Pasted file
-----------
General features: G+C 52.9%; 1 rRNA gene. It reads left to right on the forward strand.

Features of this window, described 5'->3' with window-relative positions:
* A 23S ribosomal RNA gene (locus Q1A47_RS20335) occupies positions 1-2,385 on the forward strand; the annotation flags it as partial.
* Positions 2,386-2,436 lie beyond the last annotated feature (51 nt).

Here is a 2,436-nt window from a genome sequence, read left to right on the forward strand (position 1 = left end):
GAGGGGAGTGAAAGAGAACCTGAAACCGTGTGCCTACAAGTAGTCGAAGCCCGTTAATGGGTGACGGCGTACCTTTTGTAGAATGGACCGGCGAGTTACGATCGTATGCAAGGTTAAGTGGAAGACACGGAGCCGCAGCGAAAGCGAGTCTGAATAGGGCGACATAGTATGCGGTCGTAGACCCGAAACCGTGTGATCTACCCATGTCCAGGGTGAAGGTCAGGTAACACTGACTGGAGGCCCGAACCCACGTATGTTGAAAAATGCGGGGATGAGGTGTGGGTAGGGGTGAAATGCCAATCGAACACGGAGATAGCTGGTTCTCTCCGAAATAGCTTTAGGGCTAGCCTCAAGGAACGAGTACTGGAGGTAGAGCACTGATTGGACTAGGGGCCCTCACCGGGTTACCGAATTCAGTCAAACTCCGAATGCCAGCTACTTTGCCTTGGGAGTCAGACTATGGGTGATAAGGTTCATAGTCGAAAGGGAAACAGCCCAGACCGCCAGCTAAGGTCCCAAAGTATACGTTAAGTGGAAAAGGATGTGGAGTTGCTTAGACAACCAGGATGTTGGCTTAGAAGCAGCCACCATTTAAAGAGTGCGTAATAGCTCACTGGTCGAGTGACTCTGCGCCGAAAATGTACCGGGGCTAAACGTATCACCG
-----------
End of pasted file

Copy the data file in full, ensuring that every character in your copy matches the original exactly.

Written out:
General features: G+C 52.9%; 1 rRNA gene. It reads left to right on the forward strand.

Features of this window, described 5'->3' with window-relative positions:
* A 23S ribosomal RNA gene (locus Q1A47_RS20335) occupies positions 1-2,385 on the forward strand; the annotation flags it as partial.
* Positions 2,386-2,436 lie beyond the last annotated feature (51 nt).

Here is a 2,436-nt window from a genome sequence, read left to right on the forward strand (position 1 = left end):
GAGGGGAGTGAAAGAGAACCTGAAACCGTGTGCCTACAAGTAGTCGAAGCCCGTTAATGGGTGACGGCGTACCTTTTGTAGAATGGACCGGCGAGTTACGATCGTATGCAAGGTTAAGTGGAAGACACGGAGCCGCAGCGAAAGCGAGTCTGAATAGGGCGACATAGTATGCGGTCGTAGACCCGAAACCGTGTGATCTACCCATGTCCAGGGTGAAGGTCAGGTAACACTGACTGGAGGCCCGAACCCACGTATGTTGAAAAATGCGGGGATGAGGTGTGGGTAGGGGTGAAATGCCAATCGAACACGGAGATAGCTGGTTCTCTCCGAAATAGCTTTAGGGCTAGCCTCAAGGAACGAGTACTGGAGGTAGAGCACTGATTGGACTAGGGGCCCTCACCGGGTTACCGAATTCAGTCAAACTCCGAATGCCAGCTACTTTGCCTTGGGAGTCAGACTATGGGTGATAAGGTTCATAGTCGAAAGGGAAACAGCCCAGACCGCCAGCTAAGGTCCCAAAGTATACGTTAAGTGGAAAAGGATGTGGAGTTGCTTAGACAACCAGGATGTTGGCTTAGAAGCAGCCACCATTTAAAGAGTGCGTAATAGCTCACTGGTCGAGTGACTCTGCGCCGAAAATGTACCGGGGCTAAACGTATCACCG